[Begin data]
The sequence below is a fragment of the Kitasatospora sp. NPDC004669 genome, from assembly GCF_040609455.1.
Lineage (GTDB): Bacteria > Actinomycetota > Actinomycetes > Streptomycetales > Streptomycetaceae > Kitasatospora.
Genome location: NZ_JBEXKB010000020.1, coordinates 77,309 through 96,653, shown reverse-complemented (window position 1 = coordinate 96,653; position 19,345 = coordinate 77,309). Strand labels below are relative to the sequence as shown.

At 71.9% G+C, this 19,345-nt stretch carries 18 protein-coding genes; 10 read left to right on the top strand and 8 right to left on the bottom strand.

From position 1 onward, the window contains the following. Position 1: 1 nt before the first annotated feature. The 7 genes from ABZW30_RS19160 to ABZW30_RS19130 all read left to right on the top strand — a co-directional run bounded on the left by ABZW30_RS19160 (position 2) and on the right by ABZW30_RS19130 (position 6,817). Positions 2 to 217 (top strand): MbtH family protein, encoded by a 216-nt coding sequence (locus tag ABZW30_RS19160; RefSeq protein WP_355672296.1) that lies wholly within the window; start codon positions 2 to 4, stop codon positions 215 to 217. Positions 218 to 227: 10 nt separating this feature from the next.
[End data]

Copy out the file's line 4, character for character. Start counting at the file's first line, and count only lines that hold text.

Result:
At 71.9% G+C, this 19,345-nt stretch carries 18 protein-coding genes; 10 read left to right on the top strand and 8 right to left on the bottom strand.